1. bought a ticket to go back to Chicago for a long weekend
2. was nearly run over by a frightened deer while hiking
3. remembered something important that I had started to forget.
This time last year I was in the midst of my introduction to active non-violence - reading Walter Wink, releasing balloons outside of a prison, watching "A Force More Powerful", attending events with names like "Musical Resistance Concert"...and learning about my own violence.
When I'm immersed in social justice-y work (working on an organic farm and trying to get healthy produce available to people regardless of income, for example), its easy to group my world into good and bad people. Last year, the bad people were Cambodian government officials ordering political assassinations and forced evictions, and everyone involved in perpetuating social and environmental injustice in the garment industry. This year, it's the government-agribusiness alliance that ensures that the most accessible food in the US is unhealthy for both land and people and everyone involved in keeping farmworkers politically marginalized so that they remain a cheap, mobile source of labor.
When I started learning about non-violence, I expected it to focus on empowering the oppressed, letting the "good" win, punishing the bad guys. I recognized in the tactics for countering violence efforts to force the oppressors to recognize the humanity of the oppressed, for the men with crowbars to look the women guarding their homes in the eye and feel some sort of empathy.
What I was unprepared for was that this has to be reciprocal. That true non-violent conflict resolution required the oppressed and their allies look in the eyes of the company thugs and military police with their batons and recognize something shared humanity and feel some sort of empathy. That I would have to start dismantling my carefully constructed categories of "good people" and "bad people". That I had a lot of violence to deal with within myself.
I found two portions of Graham Greene's "The Power and the Glory" particularly challenging. I wrote:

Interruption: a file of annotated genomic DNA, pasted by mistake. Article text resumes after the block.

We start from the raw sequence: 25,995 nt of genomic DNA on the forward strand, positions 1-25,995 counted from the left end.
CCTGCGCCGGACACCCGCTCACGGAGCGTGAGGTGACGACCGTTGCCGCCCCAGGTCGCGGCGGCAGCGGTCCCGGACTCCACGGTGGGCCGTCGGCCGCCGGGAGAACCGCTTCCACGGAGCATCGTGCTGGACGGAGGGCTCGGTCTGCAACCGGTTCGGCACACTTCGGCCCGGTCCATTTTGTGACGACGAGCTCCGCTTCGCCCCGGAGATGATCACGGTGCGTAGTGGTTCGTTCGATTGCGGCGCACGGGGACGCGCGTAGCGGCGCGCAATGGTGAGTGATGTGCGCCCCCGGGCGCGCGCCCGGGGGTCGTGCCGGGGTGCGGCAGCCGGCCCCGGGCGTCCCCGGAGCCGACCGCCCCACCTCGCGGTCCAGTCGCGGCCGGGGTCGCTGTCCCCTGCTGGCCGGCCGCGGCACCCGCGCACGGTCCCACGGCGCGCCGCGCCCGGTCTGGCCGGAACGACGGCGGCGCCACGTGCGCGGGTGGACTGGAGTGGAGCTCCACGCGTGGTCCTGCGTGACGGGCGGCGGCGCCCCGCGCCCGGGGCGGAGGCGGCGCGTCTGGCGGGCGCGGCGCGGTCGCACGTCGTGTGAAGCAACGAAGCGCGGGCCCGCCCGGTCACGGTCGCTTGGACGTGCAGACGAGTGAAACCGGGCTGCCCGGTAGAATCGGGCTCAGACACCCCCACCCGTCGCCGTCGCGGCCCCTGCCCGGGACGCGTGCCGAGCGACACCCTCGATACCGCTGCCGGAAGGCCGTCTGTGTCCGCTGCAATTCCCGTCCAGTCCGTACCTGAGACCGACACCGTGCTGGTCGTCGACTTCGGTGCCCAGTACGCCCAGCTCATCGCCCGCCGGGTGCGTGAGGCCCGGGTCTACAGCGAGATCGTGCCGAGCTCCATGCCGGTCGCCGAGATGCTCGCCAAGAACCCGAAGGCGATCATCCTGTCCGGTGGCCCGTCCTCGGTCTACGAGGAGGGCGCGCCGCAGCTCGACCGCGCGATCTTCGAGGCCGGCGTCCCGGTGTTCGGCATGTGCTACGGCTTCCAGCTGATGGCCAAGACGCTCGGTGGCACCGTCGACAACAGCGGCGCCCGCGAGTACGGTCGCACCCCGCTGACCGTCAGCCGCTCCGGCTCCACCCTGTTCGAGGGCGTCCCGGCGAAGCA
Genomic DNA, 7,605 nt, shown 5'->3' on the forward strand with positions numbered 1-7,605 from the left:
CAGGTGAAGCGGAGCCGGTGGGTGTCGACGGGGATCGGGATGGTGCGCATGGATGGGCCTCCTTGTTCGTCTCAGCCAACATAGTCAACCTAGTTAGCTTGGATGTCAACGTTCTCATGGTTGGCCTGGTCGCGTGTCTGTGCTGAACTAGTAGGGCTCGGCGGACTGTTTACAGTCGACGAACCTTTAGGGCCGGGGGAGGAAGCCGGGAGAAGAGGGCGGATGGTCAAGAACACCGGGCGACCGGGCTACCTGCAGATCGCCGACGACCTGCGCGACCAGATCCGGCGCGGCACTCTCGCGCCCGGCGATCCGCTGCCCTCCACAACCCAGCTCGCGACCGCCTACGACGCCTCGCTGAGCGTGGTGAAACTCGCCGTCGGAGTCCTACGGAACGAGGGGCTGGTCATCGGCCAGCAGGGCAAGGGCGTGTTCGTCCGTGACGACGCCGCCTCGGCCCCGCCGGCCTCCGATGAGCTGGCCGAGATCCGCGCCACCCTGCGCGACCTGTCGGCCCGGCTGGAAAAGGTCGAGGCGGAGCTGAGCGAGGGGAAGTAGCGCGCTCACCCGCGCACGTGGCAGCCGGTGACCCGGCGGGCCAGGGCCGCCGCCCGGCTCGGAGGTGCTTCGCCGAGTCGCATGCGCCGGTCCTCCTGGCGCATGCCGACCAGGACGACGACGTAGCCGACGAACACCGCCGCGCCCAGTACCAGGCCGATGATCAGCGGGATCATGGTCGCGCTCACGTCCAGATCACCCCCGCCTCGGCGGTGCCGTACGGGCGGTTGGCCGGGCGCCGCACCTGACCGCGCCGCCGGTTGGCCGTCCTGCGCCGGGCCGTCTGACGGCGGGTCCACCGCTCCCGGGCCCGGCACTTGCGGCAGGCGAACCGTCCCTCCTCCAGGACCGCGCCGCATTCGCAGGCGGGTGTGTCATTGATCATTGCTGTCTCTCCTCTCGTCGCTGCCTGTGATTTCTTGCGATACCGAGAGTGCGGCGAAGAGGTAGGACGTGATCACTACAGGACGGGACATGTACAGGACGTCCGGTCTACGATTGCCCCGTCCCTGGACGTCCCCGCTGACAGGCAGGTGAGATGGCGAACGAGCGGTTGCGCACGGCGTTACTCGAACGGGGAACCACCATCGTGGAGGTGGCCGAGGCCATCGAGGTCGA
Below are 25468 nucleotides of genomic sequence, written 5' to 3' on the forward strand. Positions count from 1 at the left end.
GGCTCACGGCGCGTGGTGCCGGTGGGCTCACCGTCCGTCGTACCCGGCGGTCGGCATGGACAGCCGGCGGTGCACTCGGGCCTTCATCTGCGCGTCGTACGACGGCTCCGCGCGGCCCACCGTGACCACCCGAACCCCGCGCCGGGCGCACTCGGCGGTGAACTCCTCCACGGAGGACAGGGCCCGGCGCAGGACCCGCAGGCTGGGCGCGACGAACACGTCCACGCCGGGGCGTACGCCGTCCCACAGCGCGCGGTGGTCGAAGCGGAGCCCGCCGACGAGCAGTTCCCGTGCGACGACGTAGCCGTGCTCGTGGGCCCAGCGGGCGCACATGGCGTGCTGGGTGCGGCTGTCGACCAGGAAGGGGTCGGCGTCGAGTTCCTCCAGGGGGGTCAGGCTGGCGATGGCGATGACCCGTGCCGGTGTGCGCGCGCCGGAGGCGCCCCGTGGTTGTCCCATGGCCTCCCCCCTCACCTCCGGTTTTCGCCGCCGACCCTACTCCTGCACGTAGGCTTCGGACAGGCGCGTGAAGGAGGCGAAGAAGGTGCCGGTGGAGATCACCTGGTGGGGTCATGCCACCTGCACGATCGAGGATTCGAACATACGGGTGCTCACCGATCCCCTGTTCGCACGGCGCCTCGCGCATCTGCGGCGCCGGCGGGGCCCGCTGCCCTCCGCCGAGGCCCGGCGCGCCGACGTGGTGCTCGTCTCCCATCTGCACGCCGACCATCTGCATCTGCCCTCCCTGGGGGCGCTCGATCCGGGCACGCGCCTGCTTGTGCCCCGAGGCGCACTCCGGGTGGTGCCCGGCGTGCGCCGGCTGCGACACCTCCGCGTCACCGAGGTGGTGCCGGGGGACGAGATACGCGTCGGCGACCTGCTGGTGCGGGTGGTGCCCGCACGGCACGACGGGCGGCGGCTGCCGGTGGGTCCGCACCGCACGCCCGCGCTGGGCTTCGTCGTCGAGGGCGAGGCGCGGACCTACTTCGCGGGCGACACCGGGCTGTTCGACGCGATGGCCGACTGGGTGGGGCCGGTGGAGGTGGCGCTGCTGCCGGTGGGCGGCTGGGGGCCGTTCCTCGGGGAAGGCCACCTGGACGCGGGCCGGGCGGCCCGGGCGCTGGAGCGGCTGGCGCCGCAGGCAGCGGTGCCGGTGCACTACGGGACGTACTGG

The first passage gives the thoughts of an on-the-run Catholic priest walking through the Mexican jungle while a man he knows will betray him rides his mule beside him:
“But at the center of his own faith there always stood the convincing mystery – that we were made in God’s image. God was the parent, but He was also the policeman, the criminal, the priest, the maniac, and the judge. Something resembling God dangled from the gibbet or went into odd attitudes before the bullets in a prison yard or contorted itself like a camel in the attitude of sex. He would sit in the confessional and hear the complicated dirty ingenuities which God’s image had thought out, and God’s image shook now, up and down on the mule’s back, with the yellow teeth sticking out over the lower lip, and God’s image did its despairing act of rebellion with Maria in the hut among the rats. He said ‘Do you feel better now? Not so cold, eh? Or so hot?’ and pressed his hand with a kind of driven tenderness upon the shoulders of God’s image.”
God was the pastor, but he was also the pastor’s son, imprisoned for trying to stealing a necklace from a woman on a moto, and the guard at the prison, asking bribes for every movement, every scrap of food. God was the journalist and his son leaving the gym on Friday evening, and something resembling God drove by and shot them both – 5 bullets taking two lives.
I choke on those words. In this country where the injustice present in every society is done so openly, it’s so easy to know who to hate. I can feel that in myself as I sit on my bicycle in traffic behind yet another Lexus SUV with an RCAF (Royal Cambodian Armed Forces) license plate shuttling its well-fed occupants around as they plunder their own people. I can feel it in my body even as I type these words.
Greene’s priest continues to reflect on the power of all human beings being made in God’s image with the following words:
“When you visualized a man or woman carefully, you could always begin to feel pity – that was a quality of God’s image carried with it. When you saw the lines at the corners of the eyes, the shape of the mouth, how the hair grew, it was impossible to hate. Hate was just a failure of imagination.”
My world is once again littered with failures of imagination, with big categories I put people in and label "enemy", categories that I use as excuses to ignore "the lines at the corners of the eyes, the shape of the mouth...". I have a long way to go. There's a lot of my world that needs to be complicated by the gray - the honest acknowledgment of the tensions of my own life and choices, and willingness to see those same tensions in the lives of the people I disagree with.
But at the center of my own faith has always stood the convincing mystery - that we were made in God's image.